Where I live in my camper there is an adjoining parcel of land. The small lot is rented by a family who keep a large holiday trailer there. They spend a lot of time here and their two lovely children are often in the yard with a screaming mob of their friends. Last night, the small blond freckled girl sat alone in her swing and began to sob. Between choking wails I heard her repeat “my puppy, my puppy.” I believe she was grieving for the old family golden retriever ‘Roxy’ who had to be put down recently because the old girl was suffering horribly. Of course this “grumpy old bastard” (as I’ve recently been labelled,) was in tears himself. There was no way I could comfort the poor wee thing without someone taking umbrage. I sat thirty feet away and shared her sorrow.
On a cheerier note I have a chipmunk living in my woodpile, darned if I can get a photo of the tiny beauty…yet. And, we’ve had a lovely, steady two day rain. It was bliss to drift off to sleep in my bunk with the drops drumming over my head, and to awaken with the same music. I guess I’m a coastal boy, through and through. For the moment the dust is settled. I took advantage of the weather to visit Fort Steele, a preserved historic town site a few miles north of Cranbrook. I reckoned that with the unpredictable weather, and soft light, it would be a great day to take some good photos. There were few people there and I had a grand time with both still and video cameras. So here is a photo essay about a wonderful place.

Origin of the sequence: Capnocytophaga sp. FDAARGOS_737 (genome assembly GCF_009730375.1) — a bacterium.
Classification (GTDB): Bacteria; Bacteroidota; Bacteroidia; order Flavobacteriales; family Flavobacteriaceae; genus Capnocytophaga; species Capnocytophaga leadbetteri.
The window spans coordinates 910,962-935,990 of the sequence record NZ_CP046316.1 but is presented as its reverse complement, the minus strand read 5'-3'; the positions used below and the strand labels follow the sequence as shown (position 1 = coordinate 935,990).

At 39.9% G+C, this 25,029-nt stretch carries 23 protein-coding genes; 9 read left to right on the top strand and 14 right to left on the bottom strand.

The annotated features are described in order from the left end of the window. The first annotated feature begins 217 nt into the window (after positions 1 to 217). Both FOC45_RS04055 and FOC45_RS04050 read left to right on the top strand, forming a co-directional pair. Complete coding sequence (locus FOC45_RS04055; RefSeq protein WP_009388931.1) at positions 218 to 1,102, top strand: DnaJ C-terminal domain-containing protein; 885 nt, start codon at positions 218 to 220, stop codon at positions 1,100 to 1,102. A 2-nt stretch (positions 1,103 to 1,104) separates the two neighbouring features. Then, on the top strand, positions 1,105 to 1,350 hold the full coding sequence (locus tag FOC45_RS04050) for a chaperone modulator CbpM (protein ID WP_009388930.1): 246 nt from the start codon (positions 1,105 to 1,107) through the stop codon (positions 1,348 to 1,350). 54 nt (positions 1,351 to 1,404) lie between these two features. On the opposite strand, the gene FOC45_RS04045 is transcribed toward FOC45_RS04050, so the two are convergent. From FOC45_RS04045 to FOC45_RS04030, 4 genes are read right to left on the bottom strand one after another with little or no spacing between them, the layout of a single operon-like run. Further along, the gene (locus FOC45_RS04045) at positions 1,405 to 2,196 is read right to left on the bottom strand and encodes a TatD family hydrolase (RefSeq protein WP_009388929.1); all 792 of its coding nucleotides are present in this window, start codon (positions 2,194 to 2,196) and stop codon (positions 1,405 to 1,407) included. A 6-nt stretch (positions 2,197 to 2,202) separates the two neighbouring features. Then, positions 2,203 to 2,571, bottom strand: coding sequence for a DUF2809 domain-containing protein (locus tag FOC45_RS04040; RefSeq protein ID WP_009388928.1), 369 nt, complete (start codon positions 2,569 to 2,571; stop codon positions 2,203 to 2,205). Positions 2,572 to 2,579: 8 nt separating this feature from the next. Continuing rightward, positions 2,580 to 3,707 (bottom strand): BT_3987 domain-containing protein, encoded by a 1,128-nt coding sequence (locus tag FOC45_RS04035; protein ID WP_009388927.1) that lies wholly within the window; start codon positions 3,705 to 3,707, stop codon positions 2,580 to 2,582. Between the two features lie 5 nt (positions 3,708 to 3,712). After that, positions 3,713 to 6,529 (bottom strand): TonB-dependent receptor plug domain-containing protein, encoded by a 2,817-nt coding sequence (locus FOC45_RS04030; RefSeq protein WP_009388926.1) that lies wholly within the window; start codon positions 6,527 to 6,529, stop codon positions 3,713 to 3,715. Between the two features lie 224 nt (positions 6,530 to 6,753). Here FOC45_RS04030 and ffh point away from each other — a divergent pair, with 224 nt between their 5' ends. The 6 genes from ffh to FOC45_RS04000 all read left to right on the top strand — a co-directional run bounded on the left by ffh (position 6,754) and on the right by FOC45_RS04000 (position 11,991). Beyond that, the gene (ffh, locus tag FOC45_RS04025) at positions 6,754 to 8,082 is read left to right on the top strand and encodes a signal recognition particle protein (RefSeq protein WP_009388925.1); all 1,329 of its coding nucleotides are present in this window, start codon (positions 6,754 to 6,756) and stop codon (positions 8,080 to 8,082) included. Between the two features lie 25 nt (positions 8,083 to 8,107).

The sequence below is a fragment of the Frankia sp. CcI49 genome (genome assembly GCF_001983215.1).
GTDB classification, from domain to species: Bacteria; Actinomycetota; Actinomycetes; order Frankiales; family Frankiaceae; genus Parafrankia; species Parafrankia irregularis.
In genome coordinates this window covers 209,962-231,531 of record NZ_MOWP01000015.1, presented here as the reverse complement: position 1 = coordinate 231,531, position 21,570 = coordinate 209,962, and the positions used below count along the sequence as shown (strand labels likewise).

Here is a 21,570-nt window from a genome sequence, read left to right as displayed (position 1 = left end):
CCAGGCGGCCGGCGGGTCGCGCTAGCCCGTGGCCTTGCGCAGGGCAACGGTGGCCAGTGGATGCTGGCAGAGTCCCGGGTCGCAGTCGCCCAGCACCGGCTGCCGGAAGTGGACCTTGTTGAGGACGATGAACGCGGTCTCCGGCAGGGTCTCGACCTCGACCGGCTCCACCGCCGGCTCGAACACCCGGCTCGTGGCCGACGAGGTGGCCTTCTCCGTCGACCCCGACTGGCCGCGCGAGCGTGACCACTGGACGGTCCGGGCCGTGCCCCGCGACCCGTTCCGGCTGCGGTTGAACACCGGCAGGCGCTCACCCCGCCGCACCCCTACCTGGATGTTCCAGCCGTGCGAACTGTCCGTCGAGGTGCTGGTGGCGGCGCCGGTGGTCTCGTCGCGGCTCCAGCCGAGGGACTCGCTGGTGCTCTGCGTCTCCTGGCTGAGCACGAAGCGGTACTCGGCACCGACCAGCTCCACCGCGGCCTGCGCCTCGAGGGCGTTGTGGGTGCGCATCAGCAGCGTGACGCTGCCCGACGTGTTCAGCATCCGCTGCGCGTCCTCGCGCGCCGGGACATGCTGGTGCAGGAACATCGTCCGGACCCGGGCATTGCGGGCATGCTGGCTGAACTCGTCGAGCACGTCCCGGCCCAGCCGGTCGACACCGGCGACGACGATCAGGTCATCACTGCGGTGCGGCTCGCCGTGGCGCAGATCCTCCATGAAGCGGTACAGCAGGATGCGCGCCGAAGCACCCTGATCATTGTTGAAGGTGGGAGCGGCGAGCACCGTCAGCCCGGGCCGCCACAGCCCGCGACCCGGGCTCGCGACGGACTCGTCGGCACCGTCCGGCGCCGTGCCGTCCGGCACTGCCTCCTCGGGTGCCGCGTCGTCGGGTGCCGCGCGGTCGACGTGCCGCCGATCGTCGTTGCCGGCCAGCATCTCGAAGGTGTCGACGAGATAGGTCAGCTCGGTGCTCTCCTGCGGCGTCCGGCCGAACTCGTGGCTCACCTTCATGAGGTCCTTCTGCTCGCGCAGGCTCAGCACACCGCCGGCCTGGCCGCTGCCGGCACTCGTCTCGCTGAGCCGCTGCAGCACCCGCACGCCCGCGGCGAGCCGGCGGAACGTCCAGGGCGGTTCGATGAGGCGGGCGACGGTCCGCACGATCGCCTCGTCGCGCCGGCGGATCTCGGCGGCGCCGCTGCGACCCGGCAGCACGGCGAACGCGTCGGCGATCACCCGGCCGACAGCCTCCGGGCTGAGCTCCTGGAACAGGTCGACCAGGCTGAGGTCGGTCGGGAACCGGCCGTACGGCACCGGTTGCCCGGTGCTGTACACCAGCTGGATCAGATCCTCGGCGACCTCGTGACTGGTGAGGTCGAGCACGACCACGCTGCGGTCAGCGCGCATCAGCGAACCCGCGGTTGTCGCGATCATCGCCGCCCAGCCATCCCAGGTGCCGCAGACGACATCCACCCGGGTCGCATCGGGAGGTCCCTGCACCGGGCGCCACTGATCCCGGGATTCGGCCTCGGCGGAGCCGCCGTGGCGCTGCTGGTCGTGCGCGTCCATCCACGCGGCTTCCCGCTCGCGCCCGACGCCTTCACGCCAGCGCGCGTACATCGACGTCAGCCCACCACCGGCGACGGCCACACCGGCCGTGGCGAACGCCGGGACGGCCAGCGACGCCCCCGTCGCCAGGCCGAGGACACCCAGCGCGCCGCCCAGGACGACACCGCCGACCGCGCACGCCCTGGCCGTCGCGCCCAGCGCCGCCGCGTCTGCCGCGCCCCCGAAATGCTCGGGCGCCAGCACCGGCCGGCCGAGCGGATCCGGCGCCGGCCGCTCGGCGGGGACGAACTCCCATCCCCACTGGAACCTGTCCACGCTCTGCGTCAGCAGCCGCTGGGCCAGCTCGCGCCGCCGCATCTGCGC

Fort Steele was an outpost set high on a bluff overlooking the tumbling green waters of the Kootenay River. I stood looking down on the river and thinking what a good fishing hole I was seeing when a movement drew my eyes up the opposite bank and into a small meadow beside a clear pond. Three whitetail deer, two does and a fawn, were frolicking. They hopped and bucked, whirled round and leapt. They seemed to be dancing. I was too mesmerized to raise my camera. As so often happens, the best photo of the day was the one that got away.
“ Discovery consists not in seeking new landscapes, but in having new eyes.” – Marcel Proust